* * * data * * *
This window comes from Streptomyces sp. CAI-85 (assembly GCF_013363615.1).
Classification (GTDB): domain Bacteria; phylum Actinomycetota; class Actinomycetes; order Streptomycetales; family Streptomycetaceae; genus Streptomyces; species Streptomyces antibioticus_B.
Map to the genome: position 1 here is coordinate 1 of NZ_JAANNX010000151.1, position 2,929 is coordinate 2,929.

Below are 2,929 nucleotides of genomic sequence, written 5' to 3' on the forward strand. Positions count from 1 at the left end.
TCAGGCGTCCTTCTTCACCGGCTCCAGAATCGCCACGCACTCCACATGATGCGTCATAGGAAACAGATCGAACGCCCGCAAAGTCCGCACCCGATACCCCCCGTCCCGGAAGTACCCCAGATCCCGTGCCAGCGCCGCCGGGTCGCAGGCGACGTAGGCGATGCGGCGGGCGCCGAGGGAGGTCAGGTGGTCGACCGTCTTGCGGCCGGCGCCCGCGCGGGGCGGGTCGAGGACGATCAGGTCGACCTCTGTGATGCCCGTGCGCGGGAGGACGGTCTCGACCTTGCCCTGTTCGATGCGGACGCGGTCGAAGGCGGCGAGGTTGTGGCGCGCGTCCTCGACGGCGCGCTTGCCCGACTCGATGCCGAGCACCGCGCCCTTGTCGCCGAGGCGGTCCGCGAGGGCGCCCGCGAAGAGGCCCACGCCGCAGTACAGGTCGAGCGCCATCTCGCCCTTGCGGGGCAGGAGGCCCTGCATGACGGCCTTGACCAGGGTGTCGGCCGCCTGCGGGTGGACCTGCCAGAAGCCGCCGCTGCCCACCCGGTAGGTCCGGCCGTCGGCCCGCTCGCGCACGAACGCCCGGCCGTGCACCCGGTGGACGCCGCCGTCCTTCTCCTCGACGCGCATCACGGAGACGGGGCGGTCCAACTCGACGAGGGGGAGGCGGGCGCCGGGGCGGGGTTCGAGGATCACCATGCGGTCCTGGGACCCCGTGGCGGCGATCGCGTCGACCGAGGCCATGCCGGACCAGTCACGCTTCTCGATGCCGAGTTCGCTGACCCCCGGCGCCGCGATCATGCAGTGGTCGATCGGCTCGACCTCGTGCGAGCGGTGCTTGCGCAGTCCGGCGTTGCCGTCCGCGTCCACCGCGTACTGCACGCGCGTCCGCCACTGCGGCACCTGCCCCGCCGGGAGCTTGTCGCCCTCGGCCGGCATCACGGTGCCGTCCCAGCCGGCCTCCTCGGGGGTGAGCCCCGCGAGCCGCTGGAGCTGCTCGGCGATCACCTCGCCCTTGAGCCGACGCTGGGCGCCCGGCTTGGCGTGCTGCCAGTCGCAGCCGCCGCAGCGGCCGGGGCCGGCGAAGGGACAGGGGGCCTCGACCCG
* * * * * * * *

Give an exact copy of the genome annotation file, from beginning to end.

This window comes from Streptomyces sp. CAI-85 (assembly GCF_013363615.1).
Classification (GTDB): domain Bacteria; phylum Actinomycetota; class Actinomycetes; order Streptomycetales; family Streptomycetaceae; genus Streptomyces; species Streptomyces antibioticus_B.
Map to the genome: position 1 here is coordinate 1 of NZ_JAANNX010000151.1, position 2,929 is coordinate 2,929.

Below are 2,929 nucleotides of genomic sequence, written 5' to 3' on the forward strand. Positions count from 1 at the left end.
TCAGGCGTCCTTCTTCACCGGCTCCAGAATCGCCACGCACTCCACATGATGCGTCATAGGAAACAGATCGAACGCCCGCAAAGTCCGCACCCGATACCCCCCGTCCCGGAAGTACCCCAGATCCCGTGCCAGCGCCGCCGGGTCGCAGGCGACGTAGGCGATGCGGCGGGCGCCGAGGGAGGTCAGGTGGTCGACCGTCTTGCGGCCGGCGCCCGCGCGGGGCGGGTCGAGGACGATCAGGTCGACCTCTGTGATGCCCGTGCGCGGGAGGACGGTCTCGACCTTGCCCTGTTCGATGCGGACGCGGTCGAAGGCGGCGAGGTTGTGGCGCGCGTCCTCGACGGCGCGCTTGCCCGACTCGATGCCGAGCACCGCGCCCTTGTCGCCGAGGCGGTCCGCGAGGGCGCCCGCGAAGAGGCCCACGCCGCAGTACAGGTCGAGCGCCATCTCGCCCTTGCGGGGCAGGAGGCCCTGCATGACGGCCTTGACCAGGGTGTCGGCCGCCTGCGGGTGGACCTGCCAGAAGCCGCCGCTGCCCACCCGGTAGGTCCGGCCGTCGGCCCGCTCGCGCACGAACGCCCGGCCGTGCACCCGGTGGACGCCGCCGTCCTTCTCCTCGACGCGCATCACGGAGACGGGGCGGTCCAACTCGACGAGGGGGAGGCGGGCGCCGGGGCGGGGTTCGAGGATCACCATGCGGTCCTGGGACCCCGTGGCGGCGATCGCGTCGACCGAGGCCATGCCGGACCAGTCACGCTTCTCGATGCCGAGTTCGCTGACCCCCGGCGCCGCGATCATGCAGTGGTCGATCGGCTCGACCTCGTGCGAGCGGTGCTTGCGCAGTCCGGCGTTGCCGTCCGCGTCCACCGCGTACTGCACGCGCGTCCGCCACTGCGGCACCTGCCCCGCCGGGAGCTTGTCGCCCTCGGCCGGCATCACGGTGCCGTCCCAGCCGGCCTCCTCGGGGGTGAGCCCCGCGAGCCGCTGGAGCTGCTCGGCGATCACCTCGCCCTTGAGCCGACGCTGGGCGCCCGGCTTGGCGTGCTGCCAGTCGCAGCCGCCGCAGCGGCCGGGGCCGGCGAAGGGACAGGGGGCCTCGACCCG